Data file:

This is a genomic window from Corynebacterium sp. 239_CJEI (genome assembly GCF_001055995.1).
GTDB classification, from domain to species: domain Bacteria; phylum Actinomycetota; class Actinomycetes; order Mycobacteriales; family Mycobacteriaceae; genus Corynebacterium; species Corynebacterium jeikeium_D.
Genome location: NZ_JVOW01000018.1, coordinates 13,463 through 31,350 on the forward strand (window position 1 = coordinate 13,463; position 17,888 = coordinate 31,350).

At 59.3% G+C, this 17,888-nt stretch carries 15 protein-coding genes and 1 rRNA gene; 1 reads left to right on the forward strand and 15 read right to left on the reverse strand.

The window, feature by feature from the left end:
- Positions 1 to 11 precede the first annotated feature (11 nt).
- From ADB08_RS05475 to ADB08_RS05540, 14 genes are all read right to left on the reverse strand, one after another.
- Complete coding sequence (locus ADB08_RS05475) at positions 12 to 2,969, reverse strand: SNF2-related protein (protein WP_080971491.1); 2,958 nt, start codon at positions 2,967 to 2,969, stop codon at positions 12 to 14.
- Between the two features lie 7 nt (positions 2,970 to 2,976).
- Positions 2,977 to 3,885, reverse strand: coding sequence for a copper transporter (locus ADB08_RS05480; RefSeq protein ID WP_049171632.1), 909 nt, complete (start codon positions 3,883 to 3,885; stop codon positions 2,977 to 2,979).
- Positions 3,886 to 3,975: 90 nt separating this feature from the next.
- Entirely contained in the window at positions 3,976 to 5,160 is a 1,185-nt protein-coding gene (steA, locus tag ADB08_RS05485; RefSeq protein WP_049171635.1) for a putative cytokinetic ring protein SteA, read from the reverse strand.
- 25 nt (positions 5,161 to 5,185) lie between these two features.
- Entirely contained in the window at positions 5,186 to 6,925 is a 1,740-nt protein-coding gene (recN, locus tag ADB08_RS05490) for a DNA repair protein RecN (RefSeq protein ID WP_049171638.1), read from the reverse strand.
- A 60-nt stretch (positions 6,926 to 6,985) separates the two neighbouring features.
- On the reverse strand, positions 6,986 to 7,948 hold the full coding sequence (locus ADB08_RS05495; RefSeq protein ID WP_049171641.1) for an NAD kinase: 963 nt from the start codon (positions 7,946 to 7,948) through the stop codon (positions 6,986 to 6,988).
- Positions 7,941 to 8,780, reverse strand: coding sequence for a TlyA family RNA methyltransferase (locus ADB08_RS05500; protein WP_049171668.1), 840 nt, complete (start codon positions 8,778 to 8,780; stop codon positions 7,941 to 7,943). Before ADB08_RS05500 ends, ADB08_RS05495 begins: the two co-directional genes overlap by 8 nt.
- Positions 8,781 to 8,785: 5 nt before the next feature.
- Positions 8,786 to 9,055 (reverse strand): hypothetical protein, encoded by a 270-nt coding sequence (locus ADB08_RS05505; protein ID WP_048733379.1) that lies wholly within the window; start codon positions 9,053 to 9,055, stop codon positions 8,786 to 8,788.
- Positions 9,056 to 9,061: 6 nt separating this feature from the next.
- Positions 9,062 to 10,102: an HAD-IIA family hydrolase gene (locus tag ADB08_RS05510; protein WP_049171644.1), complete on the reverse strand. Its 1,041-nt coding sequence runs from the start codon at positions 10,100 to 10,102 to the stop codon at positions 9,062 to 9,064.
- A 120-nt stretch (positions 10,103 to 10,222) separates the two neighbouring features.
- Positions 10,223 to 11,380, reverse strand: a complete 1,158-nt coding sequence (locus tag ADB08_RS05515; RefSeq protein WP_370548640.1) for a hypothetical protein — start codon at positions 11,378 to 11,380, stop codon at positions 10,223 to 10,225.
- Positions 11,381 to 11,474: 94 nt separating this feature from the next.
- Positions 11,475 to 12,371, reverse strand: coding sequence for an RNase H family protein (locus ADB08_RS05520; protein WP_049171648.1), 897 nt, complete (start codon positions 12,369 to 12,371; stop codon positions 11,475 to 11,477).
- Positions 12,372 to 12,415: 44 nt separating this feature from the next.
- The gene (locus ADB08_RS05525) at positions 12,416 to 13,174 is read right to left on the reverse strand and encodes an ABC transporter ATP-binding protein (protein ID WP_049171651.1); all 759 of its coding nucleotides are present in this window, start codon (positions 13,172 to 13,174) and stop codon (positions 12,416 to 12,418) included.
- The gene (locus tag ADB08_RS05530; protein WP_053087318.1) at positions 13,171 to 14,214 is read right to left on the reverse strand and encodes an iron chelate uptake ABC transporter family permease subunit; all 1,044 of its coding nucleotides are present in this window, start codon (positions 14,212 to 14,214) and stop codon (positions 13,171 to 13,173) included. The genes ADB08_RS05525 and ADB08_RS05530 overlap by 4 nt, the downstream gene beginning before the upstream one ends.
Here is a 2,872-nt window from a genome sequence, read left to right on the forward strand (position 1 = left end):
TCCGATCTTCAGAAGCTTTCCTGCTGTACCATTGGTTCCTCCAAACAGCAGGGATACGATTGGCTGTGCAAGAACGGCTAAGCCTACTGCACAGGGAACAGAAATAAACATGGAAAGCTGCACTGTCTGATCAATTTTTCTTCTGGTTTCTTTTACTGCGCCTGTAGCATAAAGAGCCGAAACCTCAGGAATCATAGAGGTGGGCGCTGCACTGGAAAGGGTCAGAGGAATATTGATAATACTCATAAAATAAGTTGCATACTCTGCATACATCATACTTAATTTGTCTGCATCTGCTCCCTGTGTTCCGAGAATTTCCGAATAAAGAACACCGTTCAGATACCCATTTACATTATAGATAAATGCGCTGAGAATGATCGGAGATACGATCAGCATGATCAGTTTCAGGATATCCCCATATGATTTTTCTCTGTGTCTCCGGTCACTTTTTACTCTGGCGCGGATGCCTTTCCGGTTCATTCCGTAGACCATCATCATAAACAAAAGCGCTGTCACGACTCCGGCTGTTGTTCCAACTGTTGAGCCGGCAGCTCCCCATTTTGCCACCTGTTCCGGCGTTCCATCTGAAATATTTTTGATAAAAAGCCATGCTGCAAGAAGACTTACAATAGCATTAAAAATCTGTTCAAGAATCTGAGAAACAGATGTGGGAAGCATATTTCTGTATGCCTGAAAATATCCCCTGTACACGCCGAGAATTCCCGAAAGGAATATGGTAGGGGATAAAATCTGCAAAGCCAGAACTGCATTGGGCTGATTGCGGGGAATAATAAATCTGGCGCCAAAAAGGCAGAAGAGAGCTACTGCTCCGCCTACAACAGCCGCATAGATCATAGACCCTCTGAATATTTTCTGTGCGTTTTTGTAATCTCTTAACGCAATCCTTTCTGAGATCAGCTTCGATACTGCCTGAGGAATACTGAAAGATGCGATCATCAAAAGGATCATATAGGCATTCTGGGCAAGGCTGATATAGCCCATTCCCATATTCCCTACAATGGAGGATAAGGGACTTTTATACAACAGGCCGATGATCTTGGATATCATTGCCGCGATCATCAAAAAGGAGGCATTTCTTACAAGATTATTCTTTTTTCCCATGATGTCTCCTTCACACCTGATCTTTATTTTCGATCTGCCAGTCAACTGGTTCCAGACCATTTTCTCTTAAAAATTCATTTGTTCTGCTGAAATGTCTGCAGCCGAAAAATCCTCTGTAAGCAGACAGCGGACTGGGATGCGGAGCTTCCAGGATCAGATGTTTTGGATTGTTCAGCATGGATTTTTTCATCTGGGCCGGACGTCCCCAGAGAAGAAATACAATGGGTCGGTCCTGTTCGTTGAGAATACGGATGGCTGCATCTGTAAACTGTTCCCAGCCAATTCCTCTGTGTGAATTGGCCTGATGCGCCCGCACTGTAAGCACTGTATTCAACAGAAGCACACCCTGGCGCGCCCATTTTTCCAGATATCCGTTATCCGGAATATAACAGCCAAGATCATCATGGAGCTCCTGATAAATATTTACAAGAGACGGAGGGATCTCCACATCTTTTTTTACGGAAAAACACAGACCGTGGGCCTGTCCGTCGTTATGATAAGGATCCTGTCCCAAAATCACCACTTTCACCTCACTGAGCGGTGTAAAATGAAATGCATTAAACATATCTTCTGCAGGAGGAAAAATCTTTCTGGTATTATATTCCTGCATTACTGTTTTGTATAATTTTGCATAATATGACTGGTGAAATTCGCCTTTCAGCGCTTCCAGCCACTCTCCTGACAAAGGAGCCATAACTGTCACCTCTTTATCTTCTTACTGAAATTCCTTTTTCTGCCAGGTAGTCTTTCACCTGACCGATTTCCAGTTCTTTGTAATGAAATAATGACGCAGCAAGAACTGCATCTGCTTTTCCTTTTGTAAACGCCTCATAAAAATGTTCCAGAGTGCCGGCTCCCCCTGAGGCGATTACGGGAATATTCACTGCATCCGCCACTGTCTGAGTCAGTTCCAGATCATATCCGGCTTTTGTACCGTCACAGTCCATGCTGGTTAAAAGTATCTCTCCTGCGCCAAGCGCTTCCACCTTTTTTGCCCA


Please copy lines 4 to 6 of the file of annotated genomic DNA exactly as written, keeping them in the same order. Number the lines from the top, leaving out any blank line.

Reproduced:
At 59.3% G+C, this 17,888-nt stretch carries 15 protein-coding genes and 1 rRNA gene; 1 reads left to right on the forward strand and 15 read right to left on the reverse strand.

The window, feature by feature from the left end:
- Positions 1 to 11 precede the first annotated feature (11 nt).